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Turkey is counting down the days until the coming local elections on March 30, 2014. These elections are of great importance for testing the policies of the ruling Justice and Development Party (AKP).
Turkey is counting down the days until the coming local elections on March 30, 2014. These elections are of great importance in testing the policies of the ruling Justice and Development Party (AKP), rather than finding out which political party will take which municipalities. While the AKP does not want to lose votes on a national basis, the opposition parties are looking to weaken the AKP, even if only slightly.
Local administrations really matter, however. They constitute perhaps the most basic constituents of the democratization process, representing a good indicator showing how democratic a country is.
The point here is the share that local administrations, namely municipalities, states or sovereign regions, take from the central budget of a country says a lot about that country’s democratization level.
Turkey ranks very low among all OECD members in allocating sources to local administrations from the central budget.
The government’s share in the central budget’s expenditures has increased a lot over the last decade with a significant rise in foreign capital inflow, in indirect taxes and in privatization income, increasing to almost 40 percent of the national income. This is higher than the case in some European countries.
The distribution of public sources between the central and local administrations is much more balanced than it is in Turkey, which ranks first in “centralization,” allocating really high resources to the central government.
Local administrations are only able to use 10 percent of the public expenditures in Turkey, according to the OECD data. Turkey is followed by Ireland. The share of local administrations in the central budget is around 20-30 percent even in France and the United Kingdom, which are famous for having very centralist governments, while the share increases to up to 40-60 percent in Canada, the Czech Republic, Mexico, the United States, Germany and Belgium.
There are of course many historical, economic or other reasons why local administrations are so weak in Turkey. A majority of the population had lived in the rural areas of Turkey even until 1960, so the country has really lagged behind in terms of healthy urbanization.
The share of local administrations in public expenditures, around 10 percent, is also another issue, as special provincial administrations, which are listed as “local administration,” but are completely dependent upon the central government, have over 20 percent of the total local administration’s share. Some 42 percent of the local administration resources are spent by such special provincial administrations in many eastern and southeastern Anatolian provinces. This portion rises up to 60 percent in some eastern provinces, such as Van, Bingöl and Kars.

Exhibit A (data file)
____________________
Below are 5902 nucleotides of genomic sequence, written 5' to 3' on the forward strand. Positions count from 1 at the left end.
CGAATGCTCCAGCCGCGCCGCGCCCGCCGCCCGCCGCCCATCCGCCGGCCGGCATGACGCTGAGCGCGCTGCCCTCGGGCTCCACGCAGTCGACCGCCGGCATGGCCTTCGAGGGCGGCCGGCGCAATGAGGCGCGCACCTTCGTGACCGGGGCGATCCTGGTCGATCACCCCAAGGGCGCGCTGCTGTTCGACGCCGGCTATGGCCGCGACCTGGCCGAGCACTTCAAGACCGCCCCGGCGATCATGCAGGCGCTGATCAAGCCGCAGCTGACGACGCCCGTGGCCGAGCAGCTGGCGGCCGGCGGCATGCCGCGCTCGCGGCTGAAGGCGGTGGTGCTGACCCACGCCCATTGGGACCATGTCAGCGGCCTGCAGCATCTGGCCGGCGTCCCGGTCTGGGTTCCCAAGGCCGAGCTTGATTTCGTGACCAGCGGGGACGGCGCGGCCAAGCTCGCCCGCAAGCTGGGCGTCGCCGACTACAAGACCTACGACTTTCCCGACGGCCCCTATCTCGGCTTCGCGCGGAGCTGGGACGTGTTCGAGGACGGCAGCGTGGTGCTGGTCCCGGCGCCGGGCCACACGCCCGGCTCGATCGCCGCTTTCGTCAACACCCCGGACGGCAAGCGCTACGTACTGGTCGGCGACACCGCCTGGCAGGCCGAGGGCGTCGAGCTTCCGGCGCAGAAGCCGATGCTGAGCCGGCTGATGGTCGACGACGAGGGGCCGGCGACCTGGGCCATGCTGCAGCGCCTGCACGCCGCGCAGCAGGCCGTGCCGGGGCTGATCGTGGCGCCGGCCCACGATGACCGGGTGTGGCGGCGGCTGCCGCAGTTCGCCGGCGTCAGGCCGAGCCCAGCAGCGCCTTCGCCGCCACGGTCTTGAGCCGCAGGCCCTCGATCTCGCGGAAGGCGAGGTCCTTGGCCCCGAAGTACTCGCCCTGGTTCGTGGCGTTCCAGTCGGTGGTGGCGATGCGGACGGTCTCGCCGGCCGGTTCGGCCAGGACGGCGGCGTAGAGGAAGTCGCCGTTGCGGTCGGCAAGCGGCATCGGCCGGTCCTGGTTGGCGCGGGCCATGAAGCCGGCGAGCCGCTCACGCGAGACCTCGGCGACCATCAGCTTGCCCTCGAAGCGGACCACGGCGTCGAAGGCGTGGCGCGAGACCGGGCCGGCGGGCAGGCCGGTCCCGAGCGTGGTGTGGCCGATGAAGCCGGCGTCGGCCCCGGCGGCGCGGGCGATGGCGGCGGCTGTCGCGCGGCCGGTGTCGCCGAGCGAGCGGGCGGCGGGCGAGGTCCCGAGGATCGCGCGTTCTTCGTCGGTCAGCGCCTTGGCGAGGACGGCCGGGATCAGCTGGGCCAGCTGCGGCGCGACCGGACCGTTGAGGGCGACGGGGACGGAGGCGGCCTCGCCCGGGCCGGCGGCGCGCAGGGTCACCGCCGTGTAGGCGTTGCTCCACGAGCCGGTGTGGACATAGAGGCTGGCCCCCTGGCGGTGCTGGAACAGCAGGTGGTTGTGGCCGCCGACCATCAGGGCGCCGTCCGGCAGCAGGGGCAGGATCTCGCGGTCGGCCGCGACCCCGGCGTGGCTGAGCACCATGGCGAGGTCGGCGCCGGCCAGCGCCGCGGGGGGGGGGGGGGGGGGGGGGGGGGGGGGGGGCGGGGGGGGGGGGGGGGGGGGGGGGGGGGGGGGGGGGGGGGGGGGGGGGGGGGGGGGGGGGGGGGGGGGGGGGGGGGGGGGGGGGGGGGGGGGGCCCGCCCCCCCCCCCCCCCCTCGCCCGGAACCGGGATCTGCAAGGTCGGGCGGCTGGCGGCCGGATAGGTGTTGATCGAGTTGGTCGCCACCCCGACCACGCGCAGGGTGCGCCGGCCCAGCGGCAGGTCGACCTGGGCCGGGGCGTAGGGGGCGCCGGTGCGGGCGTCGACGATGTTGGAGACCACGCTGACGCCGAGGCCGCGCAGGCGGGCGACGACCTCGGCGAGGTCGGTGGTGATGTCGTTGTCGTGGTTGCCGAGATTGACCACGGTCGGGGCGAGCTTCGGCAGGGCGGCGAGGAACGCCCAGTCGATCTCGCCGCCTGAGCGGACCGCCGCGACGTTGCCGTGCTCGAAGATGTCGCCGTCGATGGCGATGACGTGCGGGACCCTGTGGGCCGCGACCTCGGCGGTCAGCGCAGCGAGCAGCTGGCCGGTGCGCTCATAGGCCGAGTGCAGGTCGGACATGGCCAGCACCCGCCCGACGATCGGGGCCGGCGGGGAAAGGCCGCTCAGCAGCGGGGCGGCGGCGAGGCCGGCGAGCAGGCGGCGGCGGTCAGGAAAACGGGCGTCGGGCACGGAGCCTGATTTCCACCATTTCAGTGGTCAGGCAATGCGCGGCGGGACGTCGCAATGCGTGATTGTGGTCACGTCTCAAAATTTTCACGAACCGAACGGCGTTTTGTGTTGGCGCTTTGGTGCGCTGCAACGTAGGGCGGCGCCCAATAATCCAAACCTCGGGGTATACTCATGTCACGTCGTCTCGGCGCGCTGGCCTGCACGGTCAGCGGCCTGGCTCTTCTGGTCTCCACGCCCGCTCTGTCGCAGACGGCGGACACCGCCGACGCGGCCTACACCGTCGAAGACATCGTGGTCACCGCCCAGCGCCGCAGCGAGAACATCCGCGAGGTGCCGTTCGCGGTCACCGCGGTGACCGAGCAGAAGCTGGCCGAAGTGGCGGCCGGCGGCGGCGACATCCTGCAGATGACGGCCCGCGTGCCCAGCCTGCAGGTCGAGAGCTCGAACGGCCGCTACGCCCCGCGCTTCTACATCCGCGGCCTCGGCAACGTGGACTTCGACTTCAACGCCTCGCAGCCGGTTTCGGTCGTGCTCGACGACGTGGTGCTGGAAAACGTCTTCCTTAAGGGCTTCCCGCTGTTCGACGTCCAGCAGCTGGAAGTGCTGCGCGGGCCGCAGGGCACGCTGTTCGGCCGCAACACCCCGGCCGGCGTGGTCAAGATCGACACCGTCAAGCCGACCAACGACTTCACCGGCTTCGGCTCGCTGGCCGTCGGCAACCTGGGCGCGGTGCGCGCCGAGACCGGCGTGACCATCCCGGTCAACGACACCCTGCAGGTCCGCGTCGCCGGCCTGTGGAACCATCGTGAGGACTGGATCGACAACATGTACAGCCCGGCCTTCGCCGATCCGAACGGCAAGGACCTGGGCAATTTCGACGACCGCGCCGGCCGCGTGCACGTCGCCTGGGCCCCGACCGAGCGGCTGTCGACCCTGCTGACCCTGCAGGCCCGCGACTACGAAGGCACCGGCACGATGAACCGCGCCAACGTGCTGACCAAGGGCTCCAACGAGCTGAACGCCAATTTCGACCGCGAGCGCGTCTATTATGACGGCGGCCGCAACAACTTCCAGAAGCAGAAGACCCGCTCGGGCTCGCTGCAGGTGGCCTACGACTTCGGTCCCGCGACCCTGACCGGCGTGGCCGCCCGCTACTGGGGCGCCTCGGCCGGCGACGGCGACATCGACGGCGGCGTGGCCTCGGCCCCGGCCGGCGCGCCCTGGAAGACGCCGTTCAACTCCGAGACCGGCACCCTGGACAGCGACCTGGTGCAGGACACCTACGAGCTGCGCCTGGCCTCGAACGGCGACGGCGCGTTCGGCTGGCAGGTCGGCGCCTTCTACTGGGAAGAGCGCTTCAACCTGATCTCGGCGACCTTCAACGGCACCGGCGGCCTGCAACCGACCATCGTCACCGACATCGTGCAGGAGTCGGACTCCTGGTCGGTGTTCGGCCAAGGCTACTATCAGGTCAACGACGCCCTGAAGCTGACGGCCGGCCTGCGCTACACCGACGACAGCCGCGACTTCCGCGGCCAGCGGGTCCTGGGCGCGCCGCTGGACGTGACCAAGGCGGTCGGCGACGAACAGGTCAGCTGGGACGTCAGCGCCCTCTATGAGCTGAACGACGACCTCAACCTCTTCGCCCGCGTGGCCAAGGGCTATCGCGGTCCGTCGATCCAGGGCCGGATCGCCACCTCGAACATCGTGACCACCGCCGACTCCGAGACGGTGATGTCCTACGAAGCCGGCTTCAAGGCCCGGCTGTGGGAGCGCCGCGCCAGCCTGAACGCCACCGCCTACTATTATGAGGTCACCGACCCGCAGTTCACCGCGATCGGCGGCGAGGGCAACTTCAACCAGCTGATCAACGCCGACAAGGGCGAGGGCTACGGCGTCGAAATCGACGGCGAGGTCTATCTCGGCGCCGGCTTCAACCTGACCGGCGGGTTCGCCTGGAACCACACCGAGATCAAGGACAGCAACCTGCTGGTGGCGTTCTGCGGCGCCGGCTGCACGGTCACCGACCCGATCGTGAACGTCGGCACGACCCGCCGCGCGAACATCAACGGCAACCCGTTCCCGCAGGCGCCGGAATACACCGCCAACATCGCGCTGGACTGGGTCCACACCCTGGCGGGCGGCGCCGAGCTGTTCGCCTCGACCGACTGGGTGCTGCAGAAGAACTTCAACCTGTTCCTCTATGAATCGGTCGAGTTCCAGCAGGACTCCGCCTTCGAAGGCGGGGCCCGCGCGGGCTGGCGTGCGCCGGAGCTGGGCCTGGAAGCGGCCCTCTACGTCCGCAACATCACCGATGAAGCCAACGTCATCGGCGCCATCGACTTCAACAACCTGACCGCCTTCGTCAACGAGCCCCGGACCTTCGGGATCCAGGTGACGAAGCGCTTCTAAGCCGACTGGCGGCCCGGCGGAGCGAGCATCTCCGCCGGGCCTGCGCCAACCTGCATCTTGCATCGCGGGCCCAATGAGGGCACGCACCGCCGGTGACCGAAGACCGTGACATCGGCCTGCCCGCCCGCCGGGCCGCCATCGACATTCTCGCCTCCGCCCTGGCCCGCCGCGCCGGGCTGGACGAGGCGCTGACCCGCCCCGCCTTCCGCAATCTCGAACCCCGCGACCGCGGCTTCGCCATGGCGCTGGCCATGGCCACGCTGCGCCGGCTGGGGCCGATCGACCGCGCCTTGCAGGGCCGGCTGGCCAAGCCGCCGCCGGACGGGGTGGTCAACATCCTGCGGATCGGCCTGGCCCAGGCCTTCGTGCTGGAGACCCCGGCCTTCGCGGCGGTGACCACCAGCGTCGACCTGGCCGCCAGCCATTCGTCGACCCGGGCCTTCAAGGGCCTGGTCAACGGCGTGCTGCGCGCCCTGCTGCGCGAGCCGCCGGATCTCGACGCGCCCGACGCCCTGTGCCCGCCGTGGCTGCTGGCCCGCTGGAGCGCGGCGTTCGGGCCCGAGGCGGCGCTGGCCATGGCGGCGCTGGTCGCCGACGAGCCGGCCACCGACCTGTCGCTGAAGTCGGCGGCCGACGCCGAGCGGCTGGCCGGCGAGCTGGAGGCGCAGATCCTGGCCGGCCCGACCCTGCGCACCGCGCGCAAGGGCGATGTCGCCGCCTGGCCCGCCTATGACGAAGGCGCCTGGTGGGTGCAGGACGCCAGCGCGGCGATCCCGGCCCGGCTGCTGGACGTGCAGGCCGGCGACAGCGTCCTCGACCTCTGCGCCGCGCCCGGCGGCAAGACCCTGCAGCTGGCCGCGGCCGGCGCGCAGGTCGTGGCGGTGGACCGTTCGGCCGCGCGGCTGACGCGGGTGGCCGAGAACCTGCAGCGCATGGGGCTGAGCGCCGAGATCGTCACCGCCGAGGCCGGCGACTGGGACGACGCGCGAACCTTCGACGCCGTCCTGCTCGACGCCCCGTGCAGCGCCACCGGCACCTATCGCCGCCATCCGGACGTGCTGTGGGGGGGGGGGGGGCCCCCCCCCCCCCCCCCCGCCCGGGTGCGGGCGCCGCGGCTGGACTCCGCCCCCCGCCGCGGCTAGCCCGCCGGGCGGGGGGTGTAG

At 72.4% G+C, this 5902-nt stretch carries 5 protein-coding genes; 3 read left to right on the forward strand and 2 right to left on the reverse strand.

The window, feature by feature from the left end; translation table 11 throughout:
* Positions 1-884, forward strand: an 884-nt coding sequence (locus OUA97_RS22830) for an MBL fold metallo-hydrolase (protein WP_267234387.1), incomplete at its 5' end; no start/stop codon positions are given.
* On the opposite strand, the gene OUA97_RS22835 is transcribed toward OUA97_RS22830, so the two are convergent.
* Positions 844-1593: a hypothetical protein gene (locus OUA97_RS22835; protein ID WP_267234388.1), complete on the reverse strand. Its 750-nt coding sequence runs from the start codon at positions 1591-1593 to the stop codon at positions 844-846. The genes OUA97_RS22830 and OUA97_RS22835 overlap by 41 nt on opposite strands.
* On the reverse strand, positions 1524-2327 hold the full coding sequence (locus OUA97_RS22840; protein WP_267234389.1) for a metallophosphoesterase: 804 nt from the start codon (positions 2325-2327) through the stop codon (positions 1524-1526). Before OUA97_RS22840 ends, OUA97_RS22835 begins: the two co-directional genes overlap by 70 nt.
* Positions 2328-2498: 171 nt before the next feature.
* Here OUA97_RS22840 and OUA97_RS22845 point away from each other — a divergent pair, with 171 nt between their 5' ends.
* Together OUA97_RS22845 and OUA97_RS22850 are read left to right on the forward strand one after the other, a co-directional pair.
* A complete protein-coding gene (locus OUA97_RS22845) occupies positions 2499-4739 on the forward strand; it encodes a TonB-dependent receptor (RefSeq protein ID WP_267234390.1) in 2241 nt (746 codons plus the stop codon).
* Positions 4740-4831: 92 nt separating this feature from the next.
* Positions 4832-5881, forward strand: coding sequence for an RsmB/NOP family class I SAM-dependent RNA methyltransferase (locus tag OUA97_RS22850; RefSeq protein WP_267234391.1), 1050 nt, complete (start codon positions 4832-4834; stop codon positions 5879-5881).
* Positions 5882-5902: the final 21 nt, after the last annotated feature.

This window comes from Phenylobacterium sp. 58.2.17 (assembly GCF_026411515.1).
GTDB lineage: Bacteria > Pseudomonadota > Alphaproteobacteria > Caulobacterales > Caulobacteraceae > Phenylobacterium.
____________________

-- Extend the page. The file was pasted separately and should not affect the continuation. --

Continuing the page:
The distribution of local expenditures among provinces should also be considered. Some 13 million people, around 17 percent of the whole population, live in the city of Istanbul. The city’s share in the local expenditures is around 30 percent, which is followed by the capital Ankara and the Aegean province of İzmir with 10 percent for each. They are followed by the northwestern province of Kocaeli with 5 percent and the Mediterranean province of Antalya with 3 percent. The northwestern province of Bursa has 3 percent. This means the six biggest cities in Turkey take over 60 percent of public expenditures, allocated to the local administrations, although some big, but poor cities, including Van and Diyarbakır, take only 3 percent of the total local expenditures.
The most developed cities are able to collect higher local taxes and earn more money from their highly expensive land. They are also able to borrow money under the Treasury guarantee.
While municipalities’ authorities are tightened, the AKP government has taken more steps to tighten them more since 2011. The recently founded Environmental and Urban Affairs Ministry has started to take over some of the municipalities’ authorities. The organization is headed by Minister Erdoğan Bayraktar, the former head of TOKİ.
Formed by Law No. 644 on July 4, 2011, just three weeks after the 2011 elections, the new ministry has been responsible for the approval and construction of some special areas, such as finance centers, among others. It gives the ministry some authority over local lands above all municipalities.
While Turkey is heading into another local election, the anti-democratic gap between central and local administrations can be discussed more
Here, some sort of democratic decentralization should be discussed further to enable local administrations to have more resources. Turkey may really take a big step on the road to democratization by an effective administrative reform that will give much more say to local administrations, maybe “local parliaments,” over the regions or cities in which they live.